The ACLU of Nebraska filed a federal lawsuit this week against the Cass County Sheriff and Jail Administrator. If the accusations contained within the brief to Nebraska Federal District Court are correct, this case involves numerous shocking, down-right despicable problems with the federal immigration system, and confirms the validity of the fears immigrant women face when confronted with situations of domestic violence,. The case also exemplifies how incarcerated victims of sexual assault face daunting, often insurmountable barriers when trying to seek justice from their attackers.
The brief to the Nebraska court tells the story of 27-year-old Claudia Leiva Deras, who came to this country from Honduras with her mother, who fled her country of origin to protect herself and Claudia from domestic violence. Claudia was living as an undocumented resident in Iowa when in 2009, a domestic violence call resulted in her being detained by immigration authorities. According to the brief, a Nebraska contract with Immigration and Custom Enforcement (ICE)[RESULTED IN CLAUDIA BEING MOVED BY AUTHORITIES FROM Iowa to A DETENTION facility in Cass County, NE.
It was during her stay in the Cass County Jail that a fellow detainee, who was female, sexually assaulted Claudia by violently digitally penetrating her and who also physically assaulted and threatened her. After the assault, Claudia remained silent because there were no Spanish speaking guards at the ICE-contracted facility. After four months, Claudia did finally did report the assault to a jail employee after a Spanish speaking detainee convinced Claudia to report the crime. Claudia was denied medical care and was told, “Immigration doesn’t pay for that.” She was instead offered a Tylenol. Claudia’s immigration attorney made repeated requests for a medical examination and was repeatedly denied. The sexual assault she had suffered was violent, caused bleeding and continued pain.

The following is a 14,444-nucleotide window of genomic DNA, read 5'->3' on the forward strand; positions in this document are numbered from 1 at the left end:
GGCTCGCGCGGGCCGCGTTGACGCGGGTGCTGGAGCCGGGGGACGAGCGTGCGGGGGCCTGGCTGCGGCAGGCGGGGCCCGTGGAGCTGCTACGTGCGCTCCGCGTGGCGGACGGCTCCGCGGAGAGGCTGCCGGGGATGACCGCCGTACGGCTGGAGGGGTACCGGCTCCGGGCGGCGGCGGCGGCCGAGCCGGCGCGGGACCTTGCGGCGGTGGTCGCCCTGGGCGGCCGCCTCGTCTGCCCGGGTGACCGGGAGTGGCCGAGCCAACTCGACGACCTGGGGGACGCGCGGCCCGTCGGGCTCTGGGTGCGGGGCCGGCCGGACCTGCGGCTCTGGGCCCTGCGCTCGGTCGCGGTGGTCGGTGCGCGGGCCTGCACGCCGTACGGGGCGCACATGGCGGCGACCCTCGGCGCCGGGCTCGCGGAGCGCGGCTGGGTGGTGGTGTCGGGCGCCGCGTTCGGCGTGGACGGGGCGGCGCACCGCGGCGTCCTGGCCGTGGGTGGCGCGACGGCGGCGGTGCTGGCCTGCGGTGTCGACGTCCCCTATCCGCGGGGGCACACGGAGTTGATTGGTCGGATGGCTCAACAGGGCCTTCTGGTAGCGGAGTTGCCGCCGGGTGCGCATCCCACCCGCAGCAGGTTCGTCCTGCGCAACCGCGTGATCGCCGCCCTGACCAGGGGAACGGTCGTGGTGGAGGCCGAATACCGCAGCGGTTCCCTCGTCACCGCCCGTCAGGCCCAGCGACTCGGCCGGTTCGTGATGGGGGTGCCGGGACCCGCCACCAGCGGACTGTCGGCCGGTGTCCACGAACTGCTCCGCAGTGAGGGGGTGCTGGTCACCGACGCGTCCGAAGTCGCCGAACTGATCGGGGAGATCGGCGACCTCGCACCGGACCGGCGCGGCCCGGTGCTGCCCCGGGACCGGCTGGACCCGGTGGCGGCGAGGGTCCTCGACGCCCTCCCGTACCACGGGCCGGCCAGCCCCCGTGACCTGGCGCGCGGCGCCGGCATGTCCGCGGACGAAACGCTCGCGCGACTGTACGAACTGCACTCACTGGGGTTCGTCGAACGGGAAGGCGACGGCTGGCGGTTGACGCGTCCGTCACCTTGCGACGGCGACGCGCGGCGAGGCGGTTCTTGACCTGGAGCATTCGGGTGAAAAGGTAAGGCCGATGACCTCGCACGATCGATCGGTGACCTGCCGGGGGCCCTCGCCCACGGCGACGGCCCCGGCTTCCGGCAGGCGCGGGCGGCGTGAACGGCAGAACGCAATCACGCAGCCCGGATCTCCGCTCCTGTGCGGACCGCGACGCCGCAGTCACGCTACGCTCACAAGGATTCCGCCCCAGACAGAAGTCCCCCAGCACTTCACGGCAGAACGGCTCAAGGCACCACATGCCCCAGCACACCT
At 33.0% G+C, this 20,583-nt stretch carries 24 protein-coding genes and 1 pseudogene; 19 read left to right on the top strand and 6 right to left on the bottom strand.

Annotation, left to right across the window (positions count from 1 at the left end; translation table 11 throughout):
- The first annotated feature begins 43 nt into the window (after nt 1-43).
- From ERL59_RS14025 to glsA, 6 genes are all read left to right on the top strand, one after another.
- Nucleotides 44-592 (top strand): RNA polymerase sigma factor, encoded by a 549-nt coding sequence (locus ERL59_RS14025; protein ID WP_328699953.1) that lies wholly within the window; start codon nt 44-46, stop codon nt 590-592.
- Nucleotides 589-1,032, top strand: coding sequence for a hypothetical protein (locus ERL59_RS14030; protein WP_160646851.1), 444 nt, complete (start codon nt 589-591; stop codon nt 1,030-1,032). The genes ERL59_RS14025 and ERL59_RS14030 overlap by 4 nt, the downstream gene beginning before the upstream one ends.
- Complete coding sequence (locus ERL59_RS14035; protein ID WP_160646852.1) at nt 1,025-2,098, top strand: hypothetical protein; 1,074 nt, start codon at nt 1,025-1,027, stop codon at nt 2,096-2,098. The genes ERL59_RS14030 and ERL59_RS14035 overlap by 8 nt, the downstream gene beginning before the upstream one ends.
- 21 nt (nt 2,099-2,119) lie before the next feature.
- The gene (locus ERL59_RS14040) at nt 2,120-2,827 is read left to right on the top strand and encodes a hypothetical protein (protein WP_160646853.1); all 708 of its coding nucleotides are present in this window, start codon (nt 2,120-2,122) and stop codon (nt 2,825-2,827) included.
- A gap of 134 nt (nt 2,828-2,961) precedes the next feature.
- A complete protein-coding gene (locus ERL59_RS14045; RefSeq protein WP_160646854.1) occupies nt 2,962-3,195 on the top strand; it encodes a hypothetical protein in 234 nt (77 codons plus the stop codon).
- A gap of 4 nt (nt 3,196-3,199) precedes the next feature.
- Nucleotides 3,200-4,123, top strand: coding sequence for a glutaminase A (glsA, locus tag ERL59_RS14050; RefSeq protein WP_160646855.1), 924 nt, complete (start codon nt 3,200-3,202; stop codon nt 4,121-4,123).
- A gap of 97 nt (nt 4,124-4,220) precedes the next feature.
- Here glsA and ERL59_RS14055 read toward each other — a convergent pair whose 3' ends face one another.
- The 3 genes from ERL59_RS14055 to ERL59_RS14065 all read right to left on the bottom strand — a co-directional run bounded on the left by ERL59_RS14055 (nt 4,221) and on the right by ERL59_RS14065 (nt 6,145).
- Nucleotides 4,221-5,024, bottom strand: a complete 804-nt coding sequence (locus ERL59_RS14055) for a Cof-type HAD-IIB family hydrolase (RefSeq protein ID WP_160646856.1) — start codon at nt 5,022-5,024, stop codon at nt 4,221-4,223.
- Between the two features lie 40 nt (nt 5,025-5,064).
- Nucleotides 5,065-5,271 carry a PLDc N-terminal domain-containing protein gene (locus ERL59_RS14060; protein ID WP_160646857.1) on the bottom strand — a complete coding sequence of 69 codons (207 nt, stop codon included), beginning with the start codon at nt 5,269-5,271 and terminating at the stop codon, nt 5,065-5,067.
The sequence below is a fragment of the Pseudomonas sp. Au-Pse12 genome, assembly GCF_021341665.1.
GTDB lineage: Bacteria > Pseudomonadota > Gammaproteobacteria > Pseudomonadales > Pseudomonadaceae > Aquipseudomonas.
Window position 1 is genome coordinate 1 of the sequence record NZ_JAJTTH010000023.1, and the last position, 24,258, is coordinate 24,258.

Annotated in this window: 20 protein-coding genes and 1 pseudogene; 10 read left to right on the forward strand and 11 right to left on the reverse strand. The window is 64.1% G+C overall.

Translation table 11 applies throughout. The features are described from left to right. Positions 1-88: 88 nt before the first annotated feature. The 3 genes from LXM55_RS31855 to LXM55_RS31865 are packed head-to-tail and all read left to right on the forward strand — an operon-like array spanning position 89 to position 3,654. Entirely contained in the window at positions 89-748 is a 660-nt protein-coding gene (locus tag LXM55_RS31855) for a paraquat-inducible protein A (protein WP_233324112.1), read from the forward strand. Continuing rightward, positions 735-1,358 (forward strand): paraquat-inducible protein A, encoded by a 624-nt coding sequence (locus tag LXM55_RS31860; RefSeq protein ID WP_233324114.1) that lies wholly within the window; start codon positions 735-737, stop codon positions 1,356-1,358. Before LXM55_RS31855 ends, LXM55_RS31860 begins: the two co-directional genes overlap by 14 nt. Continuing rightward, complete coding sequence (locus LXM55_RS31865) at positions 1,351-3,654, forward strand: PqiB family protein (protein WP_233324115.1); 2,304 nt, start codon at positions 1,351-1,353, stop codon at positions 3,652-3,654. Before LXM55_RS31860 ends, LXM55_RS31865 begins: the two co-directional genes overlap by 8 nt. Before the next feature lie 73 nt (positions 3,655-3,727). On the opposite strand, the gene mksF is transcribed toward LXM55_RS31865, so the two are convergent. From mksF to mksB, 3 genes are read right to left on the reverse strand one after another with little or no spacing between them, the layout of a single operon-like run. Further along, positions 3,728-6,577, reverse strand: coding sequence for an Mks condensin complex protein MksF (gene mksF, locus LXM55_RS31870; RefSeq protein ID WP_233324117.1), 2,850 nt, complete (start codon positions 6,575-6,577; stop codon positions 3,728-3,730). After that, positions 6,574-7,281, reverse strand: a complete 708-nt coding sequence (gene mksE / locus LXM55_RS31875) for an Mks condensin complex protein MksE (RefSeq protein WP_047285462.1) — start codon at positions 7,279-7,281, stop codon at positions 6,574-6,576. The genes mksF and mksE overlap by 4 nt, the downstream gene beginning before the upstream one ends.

The brief goes on to explain how Claudia did eventually receive medical care after she was moved back to a detention facility in Iowa. Claudia’s immigration application was granted under the Violence Against Women Act (VAWA), which provided Claudia with asylum in the U.S. due to her and her mother’s flight from domestic abuse in Honduras. Claudia is now going through the process of becoming a full citizen. It simply took a competent attention from immigration authorities, which should have been present throughout her detention.
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The Nebraska ACLU brief states, “Defendants have acted with deliberate indifference to the health, safety, and serious mental health needs of Plaintiff and have subjected her to cruel and unusual punishment in violation of her rights.” The ACLU is suing on behalf of Ms. Deras for compensatory and punitive damages for violating her constitutional and civil rights and for her costs, expenses and attorney fees associated with her ordeal. The ACLU brief states that Claudia “continues to experience serious trauma and mental health problems relating back to the sexual assault she experienced and continues to have a need for one-on-one counseling and mental health care.”
In her willingness to work with ACLU in the filing of this lawsuit, Claudia is taking a stand for immigrant women, survivors of sexual assault and bringing attention to the difficult plight of immigrant women facing situations of domestic violence within our borders.